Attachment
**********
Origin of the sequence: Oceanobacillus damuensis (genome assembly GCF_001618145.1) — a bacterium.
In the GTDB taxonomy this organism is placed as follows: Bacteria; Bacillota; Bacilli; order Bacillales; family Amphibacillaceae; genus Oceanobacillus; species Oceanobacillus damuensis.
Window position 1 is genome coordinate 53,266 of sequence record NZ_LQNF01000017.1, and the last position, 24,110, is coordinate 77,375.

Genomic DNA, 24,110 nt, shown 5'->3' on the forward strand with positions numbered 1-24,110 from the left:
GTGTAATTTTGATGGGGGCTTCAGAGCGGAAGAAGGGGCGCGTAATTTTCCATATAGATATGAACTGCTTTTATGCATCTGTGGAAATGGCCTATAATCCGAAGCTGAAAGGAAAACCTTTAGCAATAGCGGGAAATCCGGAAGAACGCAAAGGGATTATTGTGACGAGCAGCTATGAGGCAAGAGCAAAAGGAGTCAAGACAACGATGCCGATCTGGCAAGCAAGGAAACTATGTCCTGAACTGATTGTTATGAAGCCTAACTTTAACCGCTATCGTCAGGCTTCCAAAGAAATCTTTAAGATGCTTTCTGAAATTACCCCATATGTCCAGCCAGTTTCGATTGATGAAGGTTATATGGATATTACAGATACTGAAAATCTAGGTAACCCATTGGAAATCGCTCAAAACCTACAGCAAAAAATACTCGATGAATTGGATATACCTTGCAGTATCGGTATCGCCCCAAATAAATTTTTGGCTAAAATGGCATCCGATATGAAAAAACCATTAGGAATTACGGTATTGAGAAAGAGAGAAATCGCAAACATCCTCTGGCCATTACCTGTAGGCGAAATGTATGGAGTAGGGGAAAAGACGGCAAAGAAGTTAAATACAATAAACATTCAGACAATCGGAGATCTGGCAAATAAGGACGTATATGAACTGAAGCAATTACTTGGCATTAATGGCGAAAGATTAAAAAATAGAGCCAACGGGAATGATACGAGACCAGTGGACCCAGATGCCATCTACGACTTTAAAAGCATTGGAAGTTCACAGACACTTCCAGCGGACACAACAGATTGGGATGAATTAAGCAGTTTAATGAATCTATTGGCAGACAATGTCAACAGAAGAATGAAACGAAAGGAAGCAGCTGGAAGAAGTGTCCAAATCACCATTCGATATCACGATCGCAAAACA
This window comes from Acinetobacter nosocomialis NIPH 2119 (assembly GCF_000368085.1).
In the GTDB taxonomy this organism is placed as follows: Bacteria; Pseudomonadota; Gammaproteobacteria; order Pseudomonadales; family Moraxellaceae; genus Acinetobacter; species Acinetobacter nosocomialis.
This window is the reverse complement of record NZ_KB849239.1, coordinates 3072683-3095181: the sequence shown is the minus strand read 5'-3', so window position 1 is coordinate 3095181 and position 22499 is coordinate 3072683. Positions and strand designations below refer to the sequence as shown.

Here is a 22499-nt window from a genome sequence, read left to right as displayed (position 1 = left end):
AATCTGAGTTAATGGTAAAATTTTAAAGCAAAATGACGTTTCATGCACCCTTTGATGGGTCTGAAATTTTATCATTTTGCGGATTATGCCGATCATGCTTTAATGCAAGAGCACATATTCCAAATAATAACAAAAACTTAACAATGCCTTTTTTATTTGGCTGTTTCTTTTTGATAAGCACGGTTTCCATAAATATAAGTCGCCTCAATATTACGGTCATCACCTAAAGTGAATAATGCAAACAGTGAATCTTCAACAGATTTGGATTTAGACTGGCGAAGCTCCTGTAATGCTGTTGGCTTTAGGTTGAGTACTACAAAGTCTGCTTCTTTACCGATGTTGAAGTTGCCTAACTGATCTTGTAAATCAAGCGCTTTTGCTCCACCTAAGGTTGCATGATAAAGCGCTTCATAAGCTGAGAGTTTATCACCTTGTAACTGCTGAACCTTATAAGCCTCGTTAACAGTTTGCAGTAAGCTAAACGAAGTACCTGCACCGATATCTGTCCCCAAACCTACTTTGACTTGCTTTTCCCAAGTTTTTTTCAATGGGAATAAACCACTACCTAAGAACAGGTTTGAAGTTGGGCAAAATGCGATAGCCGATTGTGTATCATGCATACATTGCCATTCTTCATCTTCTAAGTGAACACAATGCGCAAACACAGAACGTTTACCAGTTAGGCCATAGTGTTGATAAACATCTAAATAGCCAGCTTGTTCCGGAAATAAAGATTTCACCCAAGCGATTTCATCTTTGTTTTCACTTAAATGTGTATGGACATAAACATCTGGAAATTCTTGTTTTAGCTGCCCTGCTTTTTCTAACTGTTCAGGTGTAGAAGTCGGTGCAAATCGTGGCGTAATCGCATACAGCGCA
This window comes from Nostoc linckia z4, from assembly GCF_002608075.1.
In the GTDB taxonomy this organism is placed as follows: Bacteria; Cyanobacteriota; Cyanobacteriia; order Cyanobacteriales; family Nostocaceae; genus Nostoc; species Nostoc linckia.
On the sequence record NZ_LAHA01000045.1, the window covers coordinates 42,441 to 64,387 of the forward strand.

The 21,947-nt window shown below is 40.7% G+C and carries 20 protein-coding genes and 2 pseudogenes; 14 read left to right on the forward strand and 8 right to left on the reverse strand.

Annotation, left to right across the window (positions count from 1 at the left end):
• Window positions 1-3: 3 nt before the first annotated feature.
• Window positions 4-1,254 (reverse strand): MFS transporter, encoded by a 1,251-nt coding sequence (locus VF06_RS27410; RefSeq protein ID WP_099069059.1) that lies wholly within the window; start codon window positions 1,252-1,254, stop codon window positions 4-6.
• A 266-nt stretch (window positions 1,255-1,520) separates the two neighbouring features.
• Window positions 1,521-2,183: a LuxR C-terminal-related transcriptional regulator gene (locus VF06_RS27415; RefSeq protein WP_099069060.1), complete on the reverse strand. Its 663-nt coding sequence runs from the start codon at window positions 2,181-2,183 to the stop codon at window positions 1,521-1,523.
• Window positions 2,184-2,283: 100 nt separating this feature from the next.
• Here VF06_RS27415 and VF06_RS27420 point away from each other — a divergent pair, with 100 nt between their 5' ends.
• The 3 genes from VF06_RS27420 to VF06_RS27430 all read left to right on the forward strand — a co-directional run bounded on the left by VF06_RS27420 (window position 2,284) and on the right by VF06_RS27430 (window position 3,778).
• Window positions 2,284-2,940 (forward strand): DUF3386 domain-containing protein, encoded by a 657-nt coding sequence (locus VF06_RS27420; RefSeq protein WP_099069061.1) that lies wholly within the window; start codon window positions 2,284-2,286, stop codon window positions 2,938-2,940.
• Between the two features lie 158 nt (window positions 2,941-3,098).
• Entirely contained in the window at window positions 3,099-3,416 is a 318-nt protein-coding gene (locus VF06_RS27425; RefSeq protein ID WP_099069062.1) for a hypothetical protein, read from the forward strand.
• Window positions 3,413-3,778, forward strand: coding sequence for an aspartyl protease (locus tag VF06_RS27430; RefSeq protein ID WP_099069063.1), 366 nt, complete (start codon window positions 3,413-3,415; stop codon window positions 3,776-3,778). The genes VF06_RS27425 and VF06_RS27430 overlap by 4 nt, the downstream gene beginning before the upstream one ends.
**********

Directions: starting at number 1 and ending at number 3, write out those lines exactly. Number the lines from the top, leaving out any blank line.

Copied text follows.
Origin of the sequence: Oceanobacillus damuensis (genome assembly GCF_001618145.1) — a bacterium.
In the GTDB taxonomy this organism is placed as follows: Bacteria; Bacillota; Bacilli; order Bacillales; family Amphibacillaceae; genus Oceanobacillus; species Oceanobacillus damuensis.
Window position 1 is genome coordinate 53,266 of sequence record NZ_LQNF01000017.1, and the last position, 24,110, is coordinate 77,375.